From 2009 to 2011, Rob led the secretariat to the UK's Volunteer Rights Inquiry, an important national project which explored why relationships broke down in significant and often high profile ways between volunteer-involving organizations and volunteers. (He contributed two articles to e-Volunteerism on this: “On the Front Lines of the Volunteer Rights Inquiry” and “Exploring the Issue of Volunteer Rights.”) Although the project received wide attention at the time, there is little evidence that the Inquiry’s findings have resulted in any change or “lessons learned” to prevent repeated problems.
Rob remembers a training course he attended years ago in which the speaker observed that anytime we need to fire/terminate a volunteer we have to acknowledge that we have failed at some stage of the process of managing/engaging that volunteer. This doesn’t mean we should never fire anyone, but that each time such a problem arises we can assess and analyze why it happened – and from that introspection, develop possible new ways to avoid the problem in the future.
We ask: Do volunteer resource management professionals actively seek to identify and learn from failure? Do we ever seek to share our mistakes so other can learn from them?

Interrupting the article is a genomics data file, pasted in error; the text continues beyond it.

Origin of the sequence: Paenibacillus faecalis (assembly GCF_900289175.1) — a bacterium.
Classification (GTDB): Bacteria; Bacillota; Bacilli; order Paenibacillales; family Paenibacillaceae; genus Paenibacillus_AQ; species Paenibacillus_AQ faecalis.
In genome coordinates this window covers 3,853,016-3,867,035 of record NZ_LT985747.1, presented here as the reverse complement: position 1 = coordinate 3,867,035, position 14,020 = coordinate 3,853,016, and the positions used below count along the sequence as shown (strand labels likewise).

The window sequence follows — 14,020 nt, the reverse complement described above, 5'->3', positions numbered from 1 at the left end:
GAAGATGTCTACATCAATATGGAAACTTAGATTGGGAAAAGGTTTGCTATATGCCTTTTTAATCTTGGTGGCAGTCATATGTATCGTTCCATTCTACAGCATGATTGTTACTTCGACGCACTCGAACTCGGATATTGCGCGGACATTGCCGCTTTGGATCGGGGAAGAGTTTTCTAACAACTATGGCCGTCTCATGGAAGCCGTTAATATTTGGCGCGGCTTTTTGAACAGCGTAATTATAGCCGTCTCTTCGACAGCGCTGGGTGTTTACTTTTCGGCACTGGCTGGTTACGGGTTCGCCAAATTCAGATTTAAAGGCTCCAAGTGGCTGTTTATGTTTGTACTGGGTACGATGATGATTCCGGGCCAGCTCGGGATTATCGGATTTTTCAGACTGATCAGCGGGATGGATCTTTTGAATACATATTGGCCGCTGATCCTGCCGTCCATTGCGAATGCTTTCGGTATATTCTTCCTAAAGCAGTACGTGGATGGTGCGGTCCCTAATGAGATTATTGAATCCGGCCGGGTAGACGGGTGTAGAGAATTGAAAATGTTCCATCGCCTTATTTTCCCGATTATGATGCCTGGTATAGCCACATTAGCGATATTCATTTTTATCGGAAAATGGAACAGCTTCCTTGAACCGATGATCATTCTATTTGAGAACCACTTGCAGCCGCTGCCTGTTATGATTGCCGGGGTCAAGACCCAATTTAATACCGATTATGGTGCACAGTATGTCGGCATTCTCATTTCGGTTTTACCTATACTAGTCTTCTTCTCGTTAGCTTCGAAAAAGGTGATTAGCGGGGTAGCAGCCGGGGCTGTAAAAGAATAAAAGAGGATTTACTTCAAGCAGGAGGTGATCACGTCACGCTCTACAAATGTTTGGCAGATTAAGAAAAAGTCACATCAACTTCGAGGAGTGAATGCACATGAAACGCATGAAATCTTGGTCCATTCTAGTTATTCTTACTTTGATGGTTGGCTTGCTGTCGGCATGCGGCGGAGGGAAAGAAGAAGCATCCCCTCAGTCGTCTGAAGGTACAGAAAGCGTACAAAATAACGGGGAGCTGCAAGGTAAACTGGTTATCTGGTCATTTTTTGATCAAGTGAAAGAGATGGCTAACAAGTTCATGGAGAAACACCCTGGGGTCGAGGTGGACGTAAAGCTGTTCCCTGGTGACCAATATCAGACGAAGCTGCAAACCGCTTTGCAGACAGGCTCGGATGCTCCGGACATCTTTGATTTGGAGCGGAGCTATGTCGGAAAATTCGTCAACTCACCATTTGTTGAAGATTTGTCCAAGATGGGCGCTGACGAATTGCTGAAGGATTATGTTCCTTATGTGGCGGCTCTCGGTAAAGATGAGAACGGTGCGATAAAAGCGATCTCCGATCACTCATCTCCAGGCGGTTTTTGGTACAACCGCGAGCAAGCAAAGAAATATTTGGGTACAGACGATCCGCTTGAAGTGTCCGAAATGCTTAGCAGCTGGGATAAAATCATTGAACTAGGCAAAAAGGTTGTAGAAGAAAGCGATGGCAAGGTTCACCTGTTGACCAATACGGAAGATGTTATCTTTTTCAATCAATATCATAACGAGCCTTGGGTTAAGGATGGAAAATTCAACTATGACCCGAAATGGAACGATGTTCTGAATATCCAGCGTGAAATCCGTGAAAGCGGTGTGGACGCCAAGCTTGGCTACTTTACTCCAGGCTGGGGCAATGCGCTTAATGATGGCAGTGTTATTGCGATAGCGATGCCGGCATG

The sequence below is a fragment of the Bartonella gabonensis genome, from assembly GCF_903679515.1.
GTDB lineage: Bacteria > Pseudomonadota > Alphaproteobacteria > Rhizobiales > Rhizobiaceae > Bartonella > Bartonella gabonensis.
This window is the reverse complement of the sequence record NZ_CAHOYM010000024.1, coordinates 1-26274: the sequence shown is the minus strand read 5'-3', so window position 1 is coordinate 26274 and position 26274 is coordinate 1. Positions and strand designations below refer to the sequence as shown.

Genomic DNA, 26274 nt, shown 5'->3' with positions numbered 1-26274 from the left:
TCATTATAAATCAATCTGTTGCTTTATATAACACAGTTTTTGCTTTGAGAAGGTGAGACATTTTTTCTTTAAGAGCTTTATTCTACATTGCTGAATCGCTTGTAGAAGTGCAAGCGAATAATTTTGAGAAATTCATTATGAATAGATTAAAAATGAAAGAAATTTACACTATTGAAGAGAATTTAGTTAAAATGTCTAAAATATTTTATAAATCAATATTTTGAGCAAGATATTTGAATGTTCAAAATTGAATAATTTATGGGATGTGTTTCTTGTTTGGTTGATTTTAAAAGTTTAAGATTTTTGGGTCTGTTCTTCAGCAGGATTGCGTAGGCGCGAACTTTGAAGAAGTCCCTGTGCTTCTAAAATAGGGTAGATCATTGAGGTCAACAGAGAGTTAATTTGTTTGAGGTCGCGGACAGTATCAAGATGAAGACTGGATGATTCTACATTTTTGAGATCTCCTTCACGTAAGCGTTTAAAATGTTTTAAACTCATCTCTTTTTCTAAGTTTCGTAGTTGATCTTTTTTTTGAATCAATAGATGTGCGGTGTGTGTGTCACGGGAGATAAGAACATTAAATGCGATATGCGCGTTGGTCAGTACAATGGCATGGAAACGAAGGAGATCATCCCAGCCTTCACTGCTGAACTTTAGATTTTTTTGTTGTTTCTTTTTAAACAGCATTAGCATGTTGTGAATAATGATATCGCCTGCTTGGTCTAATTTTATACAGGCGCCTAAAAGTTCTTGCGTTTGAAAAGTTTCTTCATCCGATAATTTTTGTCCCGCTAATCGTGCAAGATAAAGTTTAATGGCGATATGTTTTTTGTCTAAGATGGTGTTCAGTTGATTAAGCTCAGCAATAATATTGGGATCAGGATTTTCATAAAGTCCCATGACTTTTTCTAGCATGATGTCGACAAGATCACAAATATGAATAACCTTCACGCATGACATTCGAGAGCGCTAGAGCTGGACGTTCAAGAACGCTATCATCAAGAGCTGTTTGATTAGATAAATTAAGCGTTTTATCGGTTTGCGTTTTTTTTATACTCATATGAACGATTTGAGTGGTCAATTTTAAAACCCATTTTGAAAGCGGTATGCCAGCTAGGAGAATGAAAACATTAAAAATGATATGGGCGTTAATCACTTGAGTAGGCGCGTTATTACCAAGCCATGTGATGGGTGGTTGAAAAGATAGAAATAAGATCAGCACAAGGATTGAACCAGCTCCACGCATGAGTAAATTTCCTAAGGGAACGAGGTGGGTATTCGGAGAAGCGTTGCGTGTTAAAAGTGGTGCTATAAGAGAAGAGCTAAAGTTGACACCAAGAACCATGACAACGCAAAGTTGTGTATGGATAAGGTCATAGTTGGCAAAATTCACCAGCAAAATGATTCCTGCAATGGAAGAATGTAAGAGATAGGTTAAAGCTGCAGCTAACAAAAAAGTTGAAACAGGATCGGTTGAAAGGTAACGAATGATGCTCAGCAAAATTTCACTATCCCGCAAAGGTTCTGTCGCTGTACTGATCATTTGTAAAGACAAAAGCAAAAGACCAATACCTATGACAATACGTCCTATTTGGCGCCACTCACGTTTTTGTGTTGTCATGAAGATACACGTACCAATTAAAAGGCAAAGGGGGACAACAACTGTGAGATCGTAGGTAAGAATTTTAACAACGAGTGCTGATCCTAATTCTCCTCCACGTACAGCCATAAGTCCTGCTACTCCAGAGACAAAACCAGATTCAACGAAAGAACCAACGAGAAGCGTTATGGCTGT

And here is yet another perspective: Do we encourage mistakes in the desire to do something good or worthwhile, because innovation requires trial and error?
What Do We Mean by “Mistakes” and “Failures”?
Everyone makes mistakes. Happily, most are easily corrected, although others can have serious consequences. Mistakes are unintended, but often due to lack of knowledge, too little preparation, or misleading information. This is true in daily life and also in volunteer management. When something goes wrong we can adjust our procedures or correct course.
Here’s a real-life mistake Susan made years ago in the volunteer program she ran for the Philadelphia Family Court. She wanted the volunteer application form to be welcoming to a wide range of people, especially those who had vocational skills but not necessarily a college degree. So, instead of a question about “education” that asked for schools, degrees granted, and graduation dates, she asked the following: “Please describe your educational experiences.” To which – at least once a month – applicants would respond with “lousy!” She revised the question.